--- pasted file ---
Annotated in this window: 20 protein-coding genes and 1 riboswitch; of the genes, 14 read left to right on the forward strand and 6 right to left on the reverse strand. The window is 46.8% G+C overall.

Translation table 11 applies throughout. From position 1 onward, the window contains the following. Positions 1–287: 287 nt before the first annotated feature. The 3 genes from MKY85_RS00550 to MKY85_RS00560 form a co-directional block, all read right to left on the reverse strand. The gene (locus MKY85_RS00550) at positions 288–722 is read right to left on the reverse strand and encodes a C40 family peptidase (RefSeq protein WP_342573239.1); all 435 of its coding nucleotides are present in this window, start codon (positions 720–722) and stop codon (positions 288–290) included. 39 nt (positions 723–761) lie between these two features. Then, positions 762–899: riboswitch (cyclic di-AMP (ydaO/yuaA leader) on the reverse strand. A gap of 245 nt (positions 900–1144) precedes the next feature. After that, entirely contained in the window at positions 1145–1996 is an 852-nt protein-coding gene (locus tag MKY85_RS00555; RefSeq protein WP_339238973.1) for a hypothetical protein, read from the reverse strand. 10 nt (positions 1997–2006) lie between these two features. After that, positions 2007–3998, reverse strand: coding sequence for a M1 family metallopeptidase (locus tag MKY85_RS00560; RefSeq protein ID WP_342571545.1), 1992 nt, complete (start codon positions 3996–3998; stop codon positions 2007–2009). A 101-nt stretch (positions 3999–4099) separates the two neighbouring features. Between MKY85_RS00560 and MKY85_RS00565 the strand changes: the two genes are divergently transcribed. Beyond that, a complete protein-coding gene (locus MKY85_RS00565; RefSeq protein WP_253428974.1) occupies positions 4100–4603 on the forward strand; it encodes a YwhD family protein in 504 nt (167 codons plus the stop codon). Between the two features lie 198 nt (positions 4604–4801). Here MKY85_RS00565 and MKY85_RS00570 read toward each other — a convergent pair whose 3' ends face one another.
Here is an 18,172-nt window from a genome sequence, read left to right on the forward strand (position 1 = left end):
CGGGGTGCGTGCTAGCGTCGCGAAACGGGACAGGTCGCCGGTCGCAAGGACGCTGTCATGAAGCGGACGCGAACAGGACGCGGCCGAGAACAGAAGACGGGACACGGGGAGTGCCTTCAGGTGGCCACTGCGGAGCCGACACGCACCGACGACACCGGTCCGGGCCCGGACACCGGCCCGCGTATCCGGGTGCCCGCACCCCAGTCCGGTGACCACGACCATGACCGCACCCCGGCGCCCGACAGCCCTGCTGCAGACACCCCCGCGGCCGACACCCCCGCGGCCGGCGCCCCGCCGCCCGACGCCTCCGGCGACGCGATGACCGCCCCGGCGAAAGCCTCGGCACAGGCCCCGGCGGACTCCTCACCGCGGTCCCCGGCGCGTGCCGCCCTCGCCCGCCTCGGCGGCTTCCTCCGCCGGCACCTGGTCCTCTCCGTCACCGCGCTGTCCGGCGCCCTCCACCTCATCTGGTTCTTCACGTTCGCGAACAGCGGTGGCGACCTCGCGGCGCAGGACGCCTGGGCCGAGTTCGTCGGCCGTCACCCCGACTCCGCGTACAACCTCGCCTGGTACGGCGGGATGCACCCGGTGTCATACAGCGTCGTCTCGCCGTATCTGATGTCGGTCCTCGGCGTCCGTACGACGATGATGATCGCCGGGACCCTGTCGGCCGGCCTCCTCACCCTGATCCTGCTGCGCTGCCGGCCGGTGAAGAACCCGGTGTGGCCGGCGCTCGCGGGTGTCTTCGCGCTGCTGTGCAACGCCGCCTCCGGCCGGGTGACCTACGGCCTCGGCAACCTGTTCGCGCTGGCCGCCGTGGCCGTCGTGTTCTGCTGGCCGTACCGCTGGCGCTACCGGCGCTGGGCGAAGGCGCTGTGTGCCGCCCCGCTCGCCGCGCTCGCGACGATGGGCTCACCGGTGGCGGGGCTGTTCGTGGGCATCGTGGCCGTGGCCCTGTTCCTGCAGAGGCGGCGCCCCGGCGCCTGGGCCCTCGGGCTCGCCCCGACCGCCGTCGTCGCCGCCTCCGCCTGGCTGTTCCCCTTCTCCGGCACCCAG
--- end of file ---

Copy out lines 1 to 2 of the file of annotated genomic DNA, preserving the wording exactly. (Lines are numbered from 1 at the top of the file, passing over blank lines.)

Annotated in this window: 20 protein-coding genes and 1 riboswitch; of the genes, 14 read left to right on the forward strand and 6 right to left on the reverse strand. The window is 46.8% G+C overall.

Translation table 11 applies throughout. From position 1 onward, the window contains the following. Positions 1–287: 287 nt before the first annotated feature. The 3 genes from MKY85_RS00550 to MKY85_RS00560 form a co-directional block, all read right to left on the reverse strand. The gene (locus MKY85_RS00550) at positions 288–722 is read right to left on the reverse strand and encodes a C40 family peptidase (RefSeq protein WP_342573239.1); all 435 of its coding nucleotides are present in this window, start codon (positions 720–722) and stop codon (positions 288–290) included. 39 nt (positions 723–761) lie between these two features. Then, positions 762–899: riboswitch (cyclic di-AMP (ydaO/yuaA leader) on the reverse strand. A gap of 245 nt (positions 900–1144) precedes the next feature. After that, entirely contained in the window at positions 1145–1996 is an 852-nt protein-coding gene (locus tag MKY85_RS00555; RefSeq protein WP_339238973.1) for a hypothetical protein, read from the reverse strand. 10 nt (positions 1997–2006) lie between these two features. After that, positions 2007–3998, reverse strand: coding sequence for a M1 family metallopeptidase (locus tag MKY85_RS00560; RefSeq protein ID WP_342571545.1), 1992 nt, complete (start codon positions 3996–3998; stop codon positions 2007–2009). A 101-nt stretch (positions 3999–4099) separates the two neighbouring features. Between MKY85_RS00560 and MKY85_RS00565 the strand changes: the two genes are divergently transcribed. Beyond that, a complete protein-coding gene (locus MKY85_RS00565; RefSeq protein WP_253428974.1) occupies positions 4100–4603 on the forward strand; it encodes a YwhD family protein in 504 nt (167 codons plus the stop codon). Between the two features lie 198 nt (positions 4604–4801). Here MKY85_RS00565 and MKY85_RS00570 read toward each other — a convergent pair whose 3' ends face one another.